How to translate text using browser tools
1 December 2013 Ticks (Acari: Ixodidae) on Small Mammals in Kootenay National Park, British Columbia, Canada
Clare A. Anstead, Yeen Ten Hwang, Neil B. Chilton
Author Affiliations +

Two hundred and ninety-one ticks (i.e., 185 larvae, 72 nymphs, and 34 adults) were removed from 153 small mammals comprising six species collected in Verdant Forest, Numa Forest, and Marble Canyon within Kootenay National Park, British Columbia, Canada. Morphological examination and molecular analyses (i.e., polymerase chain reaction-single-strand conformation polymorphism [PCR-SSCP] and DNA sequencing of the mitochondrial 16S rRNA gene) of the ticks revealed that most individuals were Ixodes angustus Neumann. All life cycle stages of J. angustus were found primarily on southern red-backed voles, Clethrionomys gapperi (Vigors). Two Dermacentor andersoni Stiles females were also found on these small mammals. The results of the molecular analyses also revealed that there were three 16S haplotypes of I. angustus and two 16S haplotypes of D. andersoni. A comparison of available sequence data suggests genetic divergence between I. angustus near the western and eastern limits of the species distributional range in North America. Additional studies are needed to determine whether there are genetic differences between I. angustus from North America, Japan, and Russia, and whether there is geographical variation in the ability of ticks to transmit pathogens to their mammalian hosts.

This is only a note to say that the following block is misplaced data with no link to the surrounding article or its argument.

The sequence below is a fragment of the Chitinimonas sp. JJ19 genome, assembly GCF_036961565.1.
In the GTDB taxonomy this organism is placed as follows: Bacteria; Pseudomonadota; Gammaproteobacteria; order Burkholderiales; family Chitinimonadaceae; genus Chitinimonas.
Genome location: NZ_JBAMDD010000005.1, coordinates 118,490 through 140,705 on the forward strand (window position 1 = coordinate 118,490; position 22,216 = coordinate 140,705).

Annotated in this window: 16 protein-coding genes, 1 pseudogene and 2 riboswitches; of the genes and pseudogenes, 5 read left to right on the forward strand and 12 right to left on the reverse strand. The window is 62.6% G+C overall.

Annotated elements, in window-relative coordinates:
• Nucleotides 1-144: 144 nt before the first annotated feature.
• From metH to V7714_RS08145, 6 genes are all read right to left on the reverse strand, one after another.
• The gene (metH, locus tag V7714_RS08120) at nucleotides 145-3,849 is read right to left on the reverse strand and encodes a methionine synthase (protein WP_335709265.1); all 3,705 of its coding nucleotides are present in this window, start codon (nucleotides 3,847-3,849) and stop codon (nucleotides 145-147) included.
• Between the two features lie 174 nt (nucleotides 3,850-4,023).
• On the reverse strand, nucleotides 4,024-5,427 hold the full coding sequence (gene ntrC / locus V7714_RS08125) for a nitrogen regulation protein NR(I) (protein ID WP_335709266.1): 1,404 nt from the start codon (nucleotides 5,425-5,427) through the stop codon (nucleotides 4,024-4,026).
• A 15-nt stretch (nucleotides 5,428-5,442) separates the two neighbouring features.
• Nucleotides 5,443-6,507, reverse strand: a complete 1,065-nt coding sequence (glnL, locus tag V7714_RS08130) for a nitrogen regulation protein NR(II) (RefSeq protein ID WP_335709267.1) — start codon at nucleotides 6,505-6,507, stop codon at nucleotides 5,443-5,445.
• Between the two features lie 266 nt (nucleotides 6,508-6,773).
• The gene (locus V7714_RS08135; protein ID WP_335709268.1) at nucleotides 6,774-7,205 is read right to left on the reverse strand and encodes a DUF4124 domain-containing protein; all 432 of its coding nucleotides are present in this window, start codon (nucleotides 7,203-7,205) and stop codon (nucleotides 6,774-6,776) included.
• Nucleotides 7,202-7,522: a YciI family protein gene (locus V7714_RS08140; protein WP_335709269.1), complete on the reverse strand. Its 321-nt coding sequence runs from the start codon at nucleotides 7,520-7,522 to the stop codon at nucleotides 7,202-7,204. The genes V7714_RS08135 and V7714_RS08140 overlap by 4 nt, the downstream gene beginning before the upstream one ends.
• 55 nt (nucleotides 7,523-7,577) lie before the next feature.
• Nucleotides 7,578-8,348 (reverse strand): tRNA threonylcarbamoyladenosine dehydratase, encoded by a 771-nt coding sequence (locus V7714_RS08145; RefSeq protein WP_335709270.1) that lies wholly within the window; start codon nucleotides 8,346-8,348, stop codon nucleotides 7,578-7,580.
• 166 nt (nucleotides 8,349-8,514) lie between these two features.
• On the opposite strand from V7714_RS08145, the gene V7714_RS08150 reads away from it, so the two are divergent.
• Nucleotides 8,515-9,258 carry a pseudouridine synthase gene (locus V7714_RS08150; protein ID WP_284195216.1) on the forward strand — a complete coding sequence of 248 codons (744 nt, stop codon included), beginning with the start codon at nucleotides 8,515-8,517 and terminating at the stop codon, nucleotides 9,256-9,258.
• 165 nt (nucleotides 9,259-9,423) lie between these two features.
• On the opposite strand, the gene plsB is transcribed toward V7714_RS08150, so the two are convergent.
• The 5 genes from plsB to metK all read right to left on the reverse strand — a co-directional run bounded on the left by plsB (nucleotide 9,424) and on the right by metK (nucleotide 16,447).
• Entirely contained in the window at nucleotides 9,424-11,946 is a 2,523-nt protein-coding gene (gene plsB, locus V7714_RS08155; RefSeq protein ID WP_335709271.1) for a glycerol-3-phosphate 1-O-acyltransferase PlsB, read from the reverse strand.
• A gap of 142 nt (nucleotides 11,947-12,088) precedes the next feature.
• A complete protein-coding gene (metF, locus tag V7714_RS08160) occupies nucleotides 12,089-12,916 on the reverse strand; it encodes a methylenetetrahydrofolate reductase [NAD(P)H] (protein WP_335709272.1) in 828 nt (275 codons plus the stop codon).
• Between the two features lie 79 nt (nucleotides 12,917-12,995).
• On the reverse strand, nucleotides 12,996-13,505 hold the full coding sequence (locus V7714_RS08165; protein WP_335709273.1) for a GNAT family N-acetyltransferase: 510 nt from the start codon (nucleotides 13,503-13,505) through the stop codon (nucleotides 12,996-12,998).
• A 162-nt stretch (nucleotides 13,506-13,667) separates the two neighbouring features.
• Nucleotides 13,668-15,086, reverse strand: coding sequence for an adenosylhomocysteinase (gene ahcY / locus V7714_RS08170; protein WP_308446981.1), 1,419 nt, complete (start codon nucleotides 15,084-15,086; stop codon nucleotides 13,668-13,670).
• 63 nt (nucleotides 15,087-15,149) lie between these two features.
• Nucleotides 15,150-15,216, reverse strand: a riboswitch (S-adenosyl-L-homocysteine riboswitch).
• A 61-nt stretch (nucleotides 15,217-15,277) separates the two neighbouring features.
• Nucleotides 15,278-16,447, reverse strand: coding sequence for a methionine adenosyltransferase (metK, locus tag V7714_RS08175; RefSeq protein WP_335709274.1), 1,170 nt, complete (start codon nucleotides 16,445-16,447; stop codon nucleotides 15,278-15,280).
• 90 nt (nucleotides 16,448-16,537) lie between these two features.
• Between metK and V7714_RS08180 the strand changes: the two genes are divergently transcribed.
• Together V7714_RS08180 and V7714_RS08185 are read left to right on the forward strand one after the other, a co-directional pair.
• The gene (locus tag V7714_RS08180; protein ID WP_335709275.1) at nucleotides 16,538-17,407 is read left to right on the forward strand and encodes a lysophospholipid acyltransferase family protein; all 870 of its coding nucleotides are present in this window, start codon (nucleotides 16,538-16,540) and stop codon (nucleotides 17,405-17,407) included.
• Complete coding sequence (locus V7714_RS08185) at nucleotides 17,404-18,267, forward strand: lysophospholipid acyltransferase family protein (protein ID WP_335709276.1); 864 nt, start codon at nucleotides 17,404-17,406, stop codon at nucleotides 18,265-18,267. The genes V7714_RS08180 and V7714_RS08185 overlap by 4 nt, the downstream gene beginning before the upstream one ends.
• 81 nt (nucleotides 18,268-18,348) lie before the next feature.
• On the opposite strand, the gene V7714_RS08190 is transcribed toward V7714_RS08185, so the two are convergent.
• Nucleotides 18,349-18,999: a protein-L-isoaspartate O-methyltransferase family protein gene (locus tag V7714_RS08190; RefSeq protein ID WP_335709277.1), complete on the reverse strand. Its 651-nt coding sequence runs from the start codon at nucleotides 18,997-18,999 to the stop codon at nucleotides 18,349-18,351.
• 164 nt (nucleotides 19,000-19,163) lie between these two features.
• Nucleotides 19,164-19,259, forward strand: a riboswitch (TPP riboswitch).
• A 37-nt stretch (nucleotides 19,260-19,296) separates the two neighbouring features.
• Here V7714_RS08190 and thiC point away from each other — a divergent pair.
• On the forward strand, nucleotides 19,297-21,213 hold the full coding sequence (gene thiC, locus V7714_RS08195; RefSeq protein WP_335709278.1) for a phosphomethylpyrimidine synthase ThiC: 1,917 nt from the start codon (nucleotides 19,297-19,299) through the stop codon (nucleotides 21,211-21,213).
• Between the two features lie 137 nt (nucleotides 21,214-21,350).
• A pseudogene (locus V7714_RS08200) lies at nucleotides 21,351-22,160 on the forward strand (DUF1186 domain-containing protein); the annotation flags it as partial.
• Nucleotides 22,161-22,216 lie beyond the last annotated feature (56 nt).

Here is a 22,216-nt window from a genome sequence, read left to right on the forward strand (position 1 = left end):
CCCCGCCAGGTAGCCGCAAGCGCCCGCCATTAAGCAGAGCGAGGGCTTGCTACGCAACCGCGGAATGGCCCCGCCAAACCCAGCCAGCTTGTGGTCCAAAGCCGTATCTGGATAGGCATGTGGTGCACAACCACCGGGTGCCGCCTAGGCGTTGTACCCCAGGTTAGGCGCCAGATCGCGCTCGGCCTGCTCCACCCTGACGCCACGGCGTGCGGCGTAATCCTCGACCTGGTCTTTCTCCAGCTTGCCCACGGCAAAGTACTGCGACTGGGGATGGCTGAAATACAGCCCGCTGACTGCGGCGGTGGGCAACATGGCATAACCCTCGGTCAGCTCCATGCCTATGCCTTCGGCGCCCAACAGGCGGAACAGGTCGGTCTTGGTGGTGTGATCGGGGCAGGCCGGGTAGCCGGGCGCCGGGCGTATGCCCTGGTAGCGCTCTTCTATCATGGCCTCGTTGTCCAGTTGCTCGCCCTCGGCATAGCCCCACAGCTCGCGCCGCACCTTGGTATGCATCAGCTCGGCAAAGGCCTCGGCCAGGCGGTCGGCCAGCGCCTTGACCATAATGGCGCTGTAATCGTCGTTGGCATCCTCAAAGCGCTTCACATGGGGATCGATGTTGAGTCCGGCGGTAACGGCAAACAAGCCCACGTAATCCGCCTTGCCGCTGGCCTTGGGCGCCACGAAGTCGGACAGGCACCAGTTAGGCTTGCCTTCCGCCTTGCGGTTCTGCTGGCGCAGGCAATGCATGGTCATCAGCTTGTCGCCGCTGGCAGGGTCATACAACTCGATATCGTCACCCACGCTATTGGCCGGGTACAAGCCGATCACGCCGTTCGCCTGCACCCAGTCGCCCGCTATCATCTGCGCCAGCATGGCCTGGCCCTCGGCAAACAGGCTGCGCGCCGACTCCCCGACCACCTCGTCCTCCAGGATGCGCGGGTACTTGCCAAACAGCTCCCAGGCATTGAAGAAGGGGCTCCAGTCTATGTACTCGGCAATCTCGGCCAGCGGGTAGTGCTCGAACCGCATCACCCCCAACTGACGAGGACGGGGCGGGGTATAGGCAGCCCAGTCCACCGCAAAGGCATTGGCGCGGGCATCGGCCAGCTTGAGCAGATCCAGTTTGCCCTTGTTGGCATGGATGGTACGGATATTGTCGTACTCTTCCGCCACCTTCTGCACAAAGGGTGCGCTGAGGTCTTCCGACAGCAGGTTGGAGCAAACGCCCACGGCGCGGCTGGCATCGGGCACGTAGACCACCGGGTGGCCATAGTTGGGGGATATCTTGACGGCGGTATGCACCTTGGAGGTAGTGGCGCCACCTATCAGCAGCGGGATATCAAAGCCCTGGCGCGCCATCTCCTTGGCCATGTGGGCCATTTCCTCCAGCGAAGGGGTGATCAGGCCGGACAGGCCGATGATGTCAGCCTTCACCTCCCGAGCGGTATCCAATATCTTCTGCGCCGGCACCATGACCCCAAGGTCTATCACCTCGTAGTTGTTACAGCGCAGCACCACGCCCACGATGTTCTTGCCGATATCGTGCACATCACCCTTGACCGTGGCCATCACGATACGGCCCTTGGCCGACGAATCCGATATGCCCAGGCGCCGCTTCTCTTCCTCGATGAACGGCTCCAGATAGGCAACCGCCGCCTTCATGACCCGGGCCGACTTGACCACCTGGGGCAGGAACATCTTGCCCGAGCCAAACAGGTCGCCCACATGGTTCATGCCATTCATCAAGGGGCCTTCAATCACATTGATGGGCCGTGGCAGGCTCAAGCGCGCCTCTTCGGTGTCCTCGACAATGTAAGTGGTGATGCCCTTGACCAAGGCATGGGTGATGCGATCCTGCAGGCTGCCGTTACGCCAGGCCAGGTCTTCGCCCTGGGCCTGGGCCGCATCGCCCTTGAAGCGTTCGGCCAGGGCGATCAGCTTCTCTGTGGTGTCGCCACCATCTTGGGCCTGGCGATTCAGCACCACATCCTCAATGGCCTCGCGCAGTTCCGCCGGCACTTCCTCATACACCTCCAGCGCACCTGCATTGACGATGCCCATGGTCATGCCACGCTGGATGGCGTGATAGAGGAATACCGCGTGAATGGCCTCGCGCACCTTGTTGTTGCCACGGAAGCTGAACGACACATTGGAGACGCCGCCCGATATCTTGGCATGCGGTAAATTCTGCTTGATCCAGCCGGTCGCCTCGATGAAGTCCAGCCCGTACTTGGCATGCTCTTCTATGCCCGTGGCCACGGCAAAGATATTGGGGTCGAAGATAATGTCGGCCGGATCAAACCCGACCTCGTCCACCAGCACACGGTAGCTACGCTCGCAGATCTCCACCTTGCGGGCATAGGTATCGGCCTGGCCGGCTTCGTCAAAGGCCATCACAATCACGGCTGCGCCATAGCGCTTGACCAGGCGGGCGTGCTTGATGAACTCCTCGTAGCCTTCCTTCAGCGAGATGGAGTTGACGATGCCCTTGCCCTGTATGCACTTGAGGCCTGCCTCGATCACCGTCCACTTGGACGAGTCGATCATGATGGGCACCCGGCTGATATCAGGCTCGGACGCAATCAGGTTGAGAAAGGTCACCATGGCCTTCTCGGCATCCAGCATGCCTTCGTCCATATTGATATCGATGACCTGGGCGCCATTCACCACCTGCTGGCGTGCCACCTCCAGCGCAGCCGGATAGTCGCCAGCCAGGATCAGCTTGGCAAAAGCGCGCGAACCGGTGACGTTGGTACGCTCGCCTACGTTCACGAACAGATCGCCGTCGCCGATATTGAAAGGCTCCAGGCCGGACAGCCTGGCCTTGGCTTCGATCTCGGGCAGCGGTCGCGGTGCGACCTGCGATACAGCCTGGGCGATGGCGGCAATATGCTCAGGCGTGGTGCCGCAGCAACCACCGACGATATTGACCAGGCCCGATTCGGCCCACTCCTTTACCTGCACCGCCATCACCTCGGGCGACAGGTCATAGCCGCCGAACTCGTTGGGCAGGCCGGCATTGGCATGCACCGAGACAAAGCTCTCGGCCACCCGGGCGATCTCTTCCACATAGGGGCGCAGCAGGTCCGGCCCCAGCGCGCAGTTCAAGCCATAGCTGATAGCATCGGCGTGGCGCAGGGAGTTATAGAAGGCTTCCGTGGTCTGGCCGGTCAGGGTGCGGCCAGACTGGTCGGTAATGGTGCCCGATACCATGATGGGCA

© 2013 Entomological Society of America
Clare A. Anstead, Yeen Ten Hwang, and Neil B. Chilton "Ticks (Acari: Ixodidae) on Small Mammals in Kootenay National Park, British Columbia, Canada," Journal of Medical Entomology 50(6), 1208-1214, (1 December 2013).
Received: 4 April 2013; Accepted: 18 July 2013; Published: 1 December 2013

This article is only available to subscribers.
It is not available for individual sale.

Dermacentor andersoni
Ixodes angustus
mitochondrial 16S rRNA gene
single-strand conformation polymorphism
small mammals
Get copyright permission
Back to Top